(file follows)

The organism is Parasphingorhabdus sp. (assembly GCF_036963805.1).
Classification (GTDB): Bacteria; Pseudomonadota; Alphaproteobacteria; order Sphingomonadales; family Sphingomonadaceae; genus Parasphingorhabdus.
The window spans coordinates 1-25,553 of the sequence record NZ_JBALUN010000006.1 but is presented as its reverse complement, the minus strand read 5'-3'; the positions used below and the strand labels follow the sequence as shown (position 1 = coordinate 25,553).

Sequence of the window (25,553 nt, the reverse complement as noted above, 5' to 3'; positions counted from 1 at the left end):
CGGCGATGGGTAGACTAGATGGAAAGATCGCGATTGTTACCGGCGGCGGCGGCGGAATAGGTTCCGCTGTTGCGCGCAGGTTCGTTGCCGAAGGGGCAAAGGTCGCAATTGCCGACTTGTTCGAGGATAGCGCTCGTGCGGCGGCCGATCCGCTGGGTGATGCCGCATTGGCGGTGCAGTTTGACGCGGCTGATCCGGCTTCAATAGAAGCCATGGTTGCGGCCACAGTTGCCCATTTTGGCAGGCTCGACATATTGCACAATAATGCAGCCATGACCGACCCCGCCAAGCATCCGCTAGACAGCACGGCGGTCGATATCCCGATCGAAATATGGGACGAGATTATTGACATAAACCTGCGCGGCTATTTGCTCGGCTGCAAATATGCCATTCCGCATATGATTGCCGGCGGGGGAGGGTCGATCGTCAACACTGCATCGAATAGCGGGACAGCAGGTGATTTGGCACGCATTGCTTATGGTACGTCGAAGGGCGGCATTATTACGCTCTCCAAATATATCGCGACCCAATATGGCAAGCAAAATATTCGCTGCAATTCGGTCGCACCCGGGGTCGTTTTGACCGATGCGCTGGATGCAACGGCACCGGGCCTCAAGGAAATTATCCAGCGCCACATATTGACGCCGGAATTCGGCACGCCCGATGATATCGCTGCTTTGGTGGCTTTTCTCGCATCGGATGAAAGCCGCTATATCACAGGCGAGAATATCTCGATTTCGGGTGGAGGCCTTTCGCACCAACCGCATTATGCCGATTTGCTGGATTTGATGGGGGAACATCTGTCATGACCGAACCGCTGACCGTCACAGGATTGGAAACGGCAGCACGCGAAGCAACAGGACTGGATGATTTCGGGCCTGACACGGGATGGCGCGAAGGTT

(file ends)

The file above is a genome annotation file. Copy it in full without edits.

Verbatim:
The organism is Parasphingorhabdus sp. (assembly GCF_036963805.1).
Classification (GTDB): Bacteria; Pseudomonadota; Alphaproteobacteria; order Sphingomonadales; family Sphingomonadaceae; genus Parasphingorhabdus.
The window spans coordinates 1-25,553 of the sequence record NZ_JBALUN010000006.1 but is presented as its reverse complement, the minus strand read 5'-3'; the positions used below and the strand labels follow the sequence as shown (position 1 = coordinate 25,553).

Sequence of the window (25,553 nt, the reverse complement as noted above, 5' to 3'; positions counted from 1 at the left end):
CGGCGATGGGTAGACTAGATGGAAAGATCGCGATTGTTACCGGCGGCGGCGGCGGAATAGGTTCCGCTGTTGCGCGCAGGTTCGTTGCCGAAGGGGCAAAGGTCGCAATTGCCGACTTGTTCGAGGATAGCGCTCGTGCGGCGGCCGATCCGCTGGGTGATGCCGCATTGGCGGTGCAGTTTGACGCGGCTGATCCGGCTTCAATAGAAGCCATGGTTGCGGCCACAGTTGCCCATTTTGGCAGGCTCGACATATTGCACAATAATGCAGCCATGACCGACCCCGCCAAGCATCCGCTAGACAGCACGGCGGTCGATATCCCGATCGAAATATGGGACGAGATTATTGACATAAACCTGCGCGGCTATTTGCTCGGCTGCAAATATGCCATTCCGCATATGATTGCCGGCGGGGGAGGGTCGATCGTCAACACTGCATCGAATAGCGGGACAGCAGGTGATTTGGCACGCATTGCTTATGGTACGTCGAAGGGCGGCATTATTACGCTCTCCAAATATATCGCGACCCAATATGGCAAGCAAAATATTCGCTGCAATTCGGTCGCACCCGGGGTCGTTTTGACCGATGCGCTGGATGCAACGGCACCGGGCCTCAAGGAAATTATCCAGCGCCACATATTGACGCCGGAATTCGGCACGCCCGATGATATCGCTGCTTTGGTGGCTTTTCTCGCATCGGATGAAAGCCGCTATATCACAGGCGAGAATATCTCGATTTCGGGTGGAGGCCTTTCGCACCAACCGCATTATGCCGATTTGCTGGATTTGATGGGGGAACATCTGTCATGACCGAACCGCTGACCGTCACAGGATTGGAAACGGCAGCACGCGAAGCAACAGGACTGGATGATTTCGGGCCTGACACGGGATGGCGCGAAGGTT